Last weekend I was listening to Music Matters on Radio 3, and suddenly sat bolt upright, when I heard that the oratorio, Ester by Cristiano Giuseppe Lidarti, was to receive its UK premiere on Sunday 13th March. When I started work at the UL in 2002, Ester was the stuff of legend in the Music Department. It was one of those works, which would almost certainly have been lost, or at least its importance overlooked, if it hadn’t been for the shrewdness of a music librarian. This is the story of its discovery in the words of the former Head of the Music Department at Cambridge University Library, Richard Andrewes.

“On the 7th November 1997 the Library received “List 320” from the second hand music-dealer “William Reeves, Bookseller”…amongst them was item no. 2430:

My interest was sparked on several counts. In my work on musical manuscripts I had occasionally come across the name Francois Hyppolyte Barthelemon, as a composer, copyist and owner of manuscripts. He was a French violinist who had settled in London, and was obviously a collector too. Secondly, the ‘A.W. Henslowe’ was really ‘C.M. Henslowe’, i.e. his daughter Cecilia Barthelemon, who was a significant woman composer in her own right, and had published some excellent piano sonatas before her marriage [Cecilia’s mother, Mary (Polly) Young was also well known as a singer and composer]. Thirdly it was an Italian oratorio, of which only a few are easily available in full score, mostly in the Garland series Italian oratorio 1650-1800, which this manuscript nicely complemented…

Several months passed before it was ready for full cataloguing, which should have been a relatively simple process of amplifying the brief order record already in the computer. However, while looking through the manuscript to give a fuller description of the vocal and instrumental forces I suddenly realised that the words were not Italian; nor were they French or Spanish or German. Indeed they did not look like any language I had ever seen. At this stage it was obvious that a little more research into the composer was needed. By searching the vast American online catalogues I soon discovered that Lidarti had written music to Hebrew texts, and that they had been published by Israel Adler in the series, Early Hebrew art music. With this possibility in mind I asked colleagues working on the famous Cairo Genizah fragments if they could identify whether the text of Ester was romanised Hebrew. The first opinion I had was that since the manuscript was obviously Italian, the text might be in Ladino, possibly stemming from the important Sephardic community in Livorno. In the various Jewish encyclopedias I even discovered there was a magnificent synagogue in Livorno, built in the early 18th-century, for which an oratorio such as this might have been written! This, however, proved less likely when closer examination of the text showed that it was proper Hebrew.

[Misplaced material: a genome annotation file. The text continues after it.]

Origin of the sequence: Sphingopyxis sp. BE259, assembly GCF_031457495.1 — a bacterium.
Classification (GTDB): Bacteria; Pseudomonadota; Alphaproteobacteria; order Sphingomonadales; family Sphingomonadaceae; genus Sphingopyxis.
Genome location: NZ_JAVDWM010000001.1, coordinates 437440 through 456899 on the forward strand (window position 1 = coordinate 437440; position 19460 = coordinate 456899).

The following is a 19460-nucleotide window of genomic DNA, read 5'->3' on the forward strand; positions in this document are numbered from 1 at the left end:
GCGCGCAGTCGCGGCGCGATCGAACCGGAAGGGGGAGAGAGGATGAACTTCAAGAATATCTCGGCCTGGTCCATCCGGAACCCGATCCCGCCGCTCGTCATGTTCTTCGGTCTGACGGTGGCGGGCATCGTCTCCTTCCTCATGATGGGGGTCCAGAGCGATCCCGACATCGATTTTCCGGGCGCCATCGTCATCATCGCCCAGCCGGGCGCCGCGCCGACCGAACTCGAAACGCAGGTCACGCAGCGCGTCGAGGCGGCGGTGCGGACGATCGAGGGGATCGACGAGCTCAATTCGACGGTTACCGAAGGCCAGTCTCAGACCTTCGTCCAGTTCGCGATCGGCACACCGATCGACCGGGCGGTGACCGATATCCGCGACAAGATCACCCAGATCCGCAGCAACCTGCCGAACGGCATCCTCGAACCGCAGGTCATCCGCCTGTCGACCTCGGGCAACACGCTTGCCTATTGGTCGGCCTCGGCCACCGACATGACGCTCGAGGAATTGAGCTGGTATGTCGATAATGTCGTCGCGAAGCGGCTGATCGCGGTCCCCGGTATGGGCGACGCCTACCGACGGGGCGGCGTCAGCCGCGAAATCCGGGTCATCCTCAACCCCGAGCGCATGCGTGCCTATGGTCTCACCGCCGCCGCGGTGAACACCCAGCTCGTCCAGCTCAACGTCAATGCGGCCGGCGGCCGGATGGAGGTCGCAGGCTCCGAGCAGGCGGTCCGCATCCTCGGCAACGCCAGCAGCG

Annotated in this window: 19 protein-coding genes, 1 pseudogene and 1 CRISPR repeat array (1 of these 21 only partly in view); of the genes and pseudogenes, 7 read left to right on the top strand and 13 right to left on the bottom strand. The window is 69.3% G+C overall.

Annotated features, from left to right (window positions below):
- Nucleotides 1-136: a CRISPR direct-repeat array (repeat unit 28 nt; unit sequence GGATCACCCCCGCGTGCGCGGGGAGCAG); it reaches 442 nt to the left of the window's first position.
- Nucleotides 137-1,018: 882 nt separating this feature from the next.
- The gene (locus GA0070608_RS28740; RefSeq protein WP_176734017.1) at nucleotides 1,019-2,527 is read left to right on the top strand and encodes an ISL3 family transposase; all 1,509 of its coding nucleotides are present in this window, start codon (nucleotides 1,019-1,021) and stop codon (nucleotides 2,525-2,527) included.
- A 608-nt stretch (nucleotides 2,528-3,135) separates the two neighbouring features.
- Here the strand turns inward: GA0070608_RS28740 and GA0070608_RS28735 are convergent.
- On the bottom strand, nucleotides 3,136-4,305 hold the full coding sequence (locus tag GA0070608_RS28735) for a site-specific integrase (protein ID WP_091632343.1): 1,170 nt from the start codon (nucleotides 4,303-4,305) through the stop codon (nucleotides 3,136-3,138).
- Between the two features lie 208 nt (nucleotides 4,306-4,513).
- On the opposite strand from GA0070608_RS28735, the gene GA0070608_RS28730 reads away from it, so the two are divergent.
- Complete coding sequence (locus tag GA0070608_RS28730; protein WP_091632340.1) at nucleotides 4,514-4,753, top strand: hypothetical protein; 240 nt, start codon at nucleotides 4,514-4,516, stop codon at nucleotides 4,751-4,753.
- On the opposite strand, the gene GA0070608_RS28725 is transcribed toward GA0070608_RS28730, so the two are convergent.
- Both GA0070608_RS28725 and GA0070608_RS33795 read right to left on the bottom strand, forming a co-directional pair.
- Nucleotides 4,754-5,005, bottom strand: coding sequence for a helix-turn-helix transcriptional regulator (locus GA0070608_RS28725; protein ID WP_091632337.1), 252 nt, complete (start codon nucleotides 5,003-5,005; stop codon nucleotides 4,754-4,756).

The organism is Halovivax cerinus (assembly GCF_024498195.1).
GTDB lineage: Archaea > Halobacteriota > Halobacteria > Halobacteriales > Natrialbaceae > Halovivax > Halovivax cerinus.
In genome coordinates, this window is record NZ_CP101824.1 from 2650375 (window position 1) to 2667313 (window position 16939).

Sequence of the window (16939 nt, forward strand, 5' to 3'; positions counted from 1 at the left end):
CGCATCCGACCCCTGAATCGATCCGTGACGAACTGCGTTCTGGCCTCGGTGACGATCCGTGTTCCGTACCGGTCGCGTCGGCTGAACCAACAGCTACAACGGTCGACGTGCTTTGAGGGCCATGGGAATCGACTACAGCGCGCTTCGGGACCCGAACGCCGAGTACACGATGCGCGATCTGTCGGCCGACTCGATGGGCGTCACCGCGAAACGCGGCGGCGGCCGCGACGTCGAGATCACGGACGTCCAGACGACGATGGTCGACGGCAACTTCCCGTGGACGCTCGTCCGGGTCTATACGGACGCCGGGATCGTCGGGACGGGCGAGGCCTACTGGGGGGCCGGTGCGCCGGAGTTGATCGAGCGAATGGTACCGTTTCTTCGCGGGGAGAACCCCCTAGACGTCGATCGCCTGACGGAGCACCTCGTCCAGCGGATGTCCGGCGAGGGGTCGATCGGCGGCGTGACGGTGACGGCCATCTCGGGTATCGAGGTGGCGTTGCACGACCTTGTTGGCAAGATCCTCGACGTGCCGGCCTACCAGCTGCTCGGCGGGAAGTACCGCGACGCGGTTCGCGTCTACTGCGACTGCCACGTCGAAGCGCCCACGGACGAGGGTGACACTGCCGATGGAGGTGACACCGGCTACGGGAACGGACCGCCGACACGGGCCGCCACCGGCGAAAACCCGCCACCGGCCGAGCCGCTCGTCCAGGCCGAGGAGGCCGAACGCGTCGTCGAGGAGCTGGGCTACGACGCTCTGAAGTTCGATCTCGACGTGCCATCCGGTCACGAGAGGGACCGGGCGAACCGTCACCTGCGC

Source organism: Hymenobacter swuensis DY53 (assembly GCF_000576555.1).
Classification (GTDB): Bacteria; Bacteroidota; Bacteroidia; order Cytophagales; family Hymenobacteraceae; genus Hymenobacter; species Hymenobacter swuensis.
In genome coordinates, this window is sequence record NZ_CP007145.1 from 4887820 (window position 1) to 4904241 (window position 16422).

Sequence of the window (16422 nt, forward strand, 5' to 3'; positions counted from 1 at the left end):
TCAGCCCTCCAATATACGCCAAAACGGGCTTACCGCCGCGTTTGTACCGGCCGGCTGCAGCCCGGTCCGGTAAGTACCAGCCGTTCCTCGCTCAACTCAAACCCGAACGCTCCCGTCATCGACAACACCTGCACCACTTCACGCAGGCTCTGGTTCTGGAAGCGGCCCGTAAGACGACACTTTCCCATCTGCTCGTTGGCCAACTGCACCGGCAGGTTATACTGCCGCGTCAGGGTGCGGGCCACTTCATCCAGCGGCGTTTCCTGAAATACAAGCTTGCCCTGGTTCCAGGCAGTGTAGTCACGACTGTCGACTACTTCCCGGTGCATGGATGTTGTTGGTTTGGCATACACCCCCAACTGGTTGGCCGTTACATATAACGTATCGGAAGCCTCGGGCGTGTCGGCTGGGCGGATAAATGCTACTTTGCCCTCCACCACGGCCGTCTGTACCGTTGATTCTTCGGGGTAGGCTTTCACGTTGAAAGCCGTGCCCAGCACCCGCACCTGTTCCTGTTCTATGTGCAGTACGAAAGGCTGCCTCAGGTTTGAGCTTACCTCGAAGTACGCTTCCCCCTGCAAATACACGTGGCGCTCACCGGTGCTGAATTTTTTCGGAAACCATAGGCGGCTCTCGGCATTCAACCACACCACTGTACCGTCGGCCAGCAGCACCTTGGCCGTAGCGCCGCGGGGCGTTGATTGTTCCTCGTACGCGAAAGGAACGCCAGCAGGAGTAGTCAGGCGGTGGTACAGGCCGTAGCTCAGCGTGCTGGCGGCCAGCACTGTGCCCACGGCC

Overture to Ester

By now I had found Israel Adler’s important study of La pratique musicale savante dans quelques communautes juives en Europe aux XVIIe et XVIIIe siecles (Paris, 1966) [514:01.c.9.8], which actually contains most of the music in the Early Hebrew art music series. Eventually I came across a footnote about the existence in the Ets Haim library in Amsterdam of a manuscript translation into Hebrew of the libretto of the second version of Handel’s oratorio Esther by the rabbi of Venice and Mantua, Jacob Raphael Saraval [the manuscript has now been digitized and can be viewed here]. I even had a reference to a published edition (in an article by M. Gorali in the [Israeli] periodical Tatzlil [(The Chord)]. I suspected there might be a connection with my manuscript but had not yet proved it.